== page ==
The “Ghetto” Comment

As many of you have heard by now, someone in the UNC crowd at the Maryland game on Saturday was caught verbally chastising the Maryland players to “Go back to the ghetto.”  Obviously this is a reprehensible remark, probably made in the heat of the moment and an unfortunate addendum to what was already a horrible day for UNC fans.  Initially most of the focus fell on “crying fans” aspect of the game but as of today The Sporting Blog picked up the story.

I’ll let you make your own judgments with regards to how offensive (and possibly racist) this slur is, although I’m fairly certain she meant it in the most hateful way possible.

And for the record, I in no way think all Tar Hell fans are horrible people. But this sort of behavior clearly reflects poorly upon their entire fan base. 

First let me say that, yes, it was terrible thing to say if for no other reason than the fact there has been many a Tar Heel player to step on that floor and win games representing UNC who come from less than desirable socioeconomic backgrounds.  It would behoove all of us to be very careful how we characterize other team’s players since most college basketball teams are demographically the same in many ways.

I do however disagree with the notion that the actions of one person reflects poorly on the whole fan base.  I am all about personal responsibility and I happen to think the uttered phrase reflects poorly on the person who said it.  I have also been pretty adamant about my position that we should do less in the way of generalizing our rivals and reasonably assume that there will always be a few among us who really ought to keep their mouths shut or as I stated this morning on the 850 the Buzz blog:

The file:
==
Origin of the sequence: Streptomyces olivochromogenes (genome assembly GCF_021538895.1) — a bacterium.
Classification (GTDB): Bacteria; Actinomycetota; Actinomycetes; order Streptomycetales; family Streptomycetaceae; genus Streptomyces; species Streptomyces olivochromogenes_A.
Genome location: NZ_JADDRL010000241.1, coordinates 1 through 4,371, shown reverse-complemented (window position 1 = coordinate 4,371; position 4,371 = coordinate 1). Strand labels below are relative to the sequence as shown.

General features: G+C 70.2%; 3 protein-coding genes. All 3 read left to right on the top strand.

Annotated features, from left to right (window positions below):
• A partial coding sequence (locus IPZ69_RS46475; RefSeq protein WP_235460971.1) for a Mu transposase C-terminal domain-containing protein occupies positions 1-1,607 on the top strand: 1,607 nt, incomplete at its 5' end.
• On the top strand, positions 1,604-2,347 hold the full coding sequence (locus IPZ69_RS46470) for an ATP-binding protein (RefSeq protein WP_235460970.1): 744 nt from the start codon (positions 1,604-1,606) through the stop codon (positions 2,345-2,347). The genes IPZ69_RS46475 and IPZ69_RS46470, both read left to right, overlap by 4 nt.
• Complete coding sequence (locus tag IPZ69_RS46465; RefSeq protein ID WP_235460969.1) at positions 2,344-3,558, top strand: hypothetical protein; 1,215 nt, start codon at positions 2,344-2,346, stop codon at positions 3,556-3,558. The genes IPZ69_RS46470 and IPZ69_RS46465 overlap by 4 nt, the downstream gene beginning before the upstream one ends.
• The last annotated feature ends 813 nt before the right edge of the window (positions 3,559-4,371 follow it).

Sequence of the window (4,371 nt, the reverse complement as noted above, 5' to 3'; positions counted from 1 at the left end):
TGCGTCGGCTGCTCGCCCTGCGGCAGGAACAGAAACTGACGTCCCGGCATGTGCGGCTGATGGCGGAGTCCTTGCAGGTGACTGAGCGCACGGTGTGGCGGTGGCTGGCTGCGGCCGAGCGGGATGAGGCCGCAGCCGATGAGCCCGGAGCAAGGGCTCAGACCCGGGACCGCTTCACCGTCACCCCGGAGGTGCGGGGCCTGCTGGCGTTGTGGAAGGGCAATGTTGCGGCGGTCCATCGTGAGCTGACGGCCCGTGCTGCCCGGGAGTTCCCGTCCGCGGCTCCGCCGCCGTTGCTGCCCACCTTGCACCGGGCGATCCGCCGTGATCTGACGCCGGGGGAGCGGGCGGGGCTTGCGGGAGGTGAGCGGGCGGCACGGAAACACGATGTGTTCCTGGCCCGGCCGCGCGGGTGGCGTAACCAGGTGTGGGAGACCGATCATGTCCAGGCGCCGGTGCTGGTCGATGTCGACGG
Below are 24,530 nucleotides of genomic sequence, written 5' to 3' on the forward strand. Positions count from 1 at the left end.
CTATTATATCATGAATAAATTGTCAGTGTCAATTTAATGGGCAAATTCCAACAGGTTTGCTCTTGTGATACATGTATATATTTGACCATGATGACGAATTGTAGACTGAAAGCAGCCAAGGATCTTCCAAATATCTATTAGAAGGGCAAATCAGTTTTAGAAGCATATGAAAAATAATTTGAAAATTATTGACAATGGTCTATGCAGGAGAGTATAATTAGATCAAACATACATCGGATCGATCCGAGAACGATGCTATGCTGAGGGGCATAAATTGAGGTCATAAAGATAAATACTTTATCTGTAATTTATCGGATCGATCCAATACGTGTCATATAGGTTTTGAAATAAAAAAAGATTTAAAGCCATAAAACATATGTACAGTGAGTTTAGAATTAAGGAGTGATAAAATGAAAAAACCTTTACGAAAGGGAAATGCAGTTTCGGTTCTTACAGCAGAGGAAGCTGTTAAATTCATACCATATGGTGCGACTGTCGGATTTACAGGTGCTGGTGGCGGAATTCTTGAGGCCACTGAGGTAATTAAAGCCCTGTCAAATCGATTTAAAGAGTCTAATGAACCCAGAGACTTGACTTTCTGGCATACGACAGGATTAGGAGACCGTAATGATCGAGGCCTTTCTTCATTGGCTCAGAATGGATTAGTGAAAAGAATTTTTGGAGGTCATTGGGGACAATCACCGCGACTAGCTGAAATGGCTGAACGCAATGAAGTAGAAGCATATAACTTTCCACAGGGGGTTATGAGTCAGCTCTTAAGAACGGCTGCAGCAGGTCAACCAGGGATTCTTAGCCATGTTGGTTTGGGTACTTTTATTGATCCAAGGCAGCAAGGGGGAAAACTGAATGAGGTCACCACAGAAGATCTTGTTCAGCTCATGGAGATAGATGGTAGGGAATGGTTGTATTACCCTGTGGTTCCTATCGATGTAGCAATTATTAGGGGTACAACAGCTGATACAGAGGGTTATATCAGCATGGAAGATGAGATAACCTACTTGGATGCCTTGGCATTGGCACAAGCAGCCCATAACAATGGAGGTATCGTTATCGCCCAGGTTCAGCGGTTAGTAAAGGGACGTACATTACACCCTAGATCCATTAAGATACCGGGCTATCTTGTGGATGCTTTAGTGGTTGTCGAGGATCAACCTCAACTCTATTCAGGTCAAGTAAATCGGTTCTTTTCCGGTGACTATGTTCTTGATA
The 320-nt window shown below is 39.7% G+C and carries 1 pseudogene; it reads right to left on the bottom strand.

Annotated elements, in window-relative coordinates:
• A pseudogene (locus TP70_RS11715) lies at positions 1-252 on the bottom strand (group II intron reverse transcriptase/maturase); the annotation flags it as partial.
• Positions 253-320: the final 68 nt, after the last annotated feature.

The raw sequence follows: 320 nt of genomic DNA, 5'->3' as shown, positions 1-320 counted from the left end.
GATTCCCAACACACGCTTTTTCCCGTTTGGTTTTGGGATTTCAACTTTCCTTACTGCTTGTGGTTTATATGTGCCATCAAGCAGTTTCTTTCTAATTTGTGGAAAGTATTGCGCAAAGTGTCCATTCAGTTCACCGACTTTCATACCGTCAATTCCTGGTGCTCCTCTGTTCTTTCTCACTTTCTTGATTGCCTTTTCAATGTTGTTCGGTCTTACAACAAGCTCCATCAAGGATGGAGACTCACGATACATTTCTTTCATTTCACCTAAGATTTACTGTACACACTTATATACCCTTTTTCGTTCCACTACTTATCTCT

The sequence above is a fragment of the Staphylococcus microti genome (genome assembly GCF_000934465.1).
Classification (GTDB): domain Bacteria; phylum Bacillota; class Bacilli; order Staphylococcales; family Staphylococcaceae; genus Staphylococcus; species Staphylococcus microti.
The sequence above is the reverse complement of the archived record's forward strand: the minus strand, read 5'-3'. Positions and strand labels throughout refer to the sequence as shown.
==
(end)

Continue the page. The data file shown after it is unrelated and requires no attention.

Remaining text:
If you deployed mics all around the Dean Dome, RBC and Cameron you would find similar reprehensible comments equally among the three area fan bases. Thus the great hypocrisy that arises between rival fan bases and political parties when we rip someone else for being, well just like someone in your own group.

So over the next few hours(or days) if you read the work from our rivals you will find plenty of contempt and accusations of how classless UNC fans are because one person near an ABC microphone decided the best way to express their frustration with UNC losing was to deride the Maryland team that basically just handed the Heels their lunch.  I am sure she is not alone in her “opinion” just as Tar Heel fans as a group are not alone in that we have our own segment of fans who lack the class or intelligence to interact with the world in a civil manner.

So feel free to deride the comment for the disgusting shot that it was and even the person who said, but spare me the wider characterization of the whole fan base.  There is only so much hypocrisy I can handle.

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24 Responses to The “Ghetto” Comment

  1. Dan Schwind says:

    Clearly it’s not cool to say that, however, it should be noted that it could have been merely a poor choice of words. Having grown up 30 minutes from College Park and spent a lot of time on its campus as the son of a Maryland alum, I can safely tell you that both the campus and city are, to put it mildly, a dump.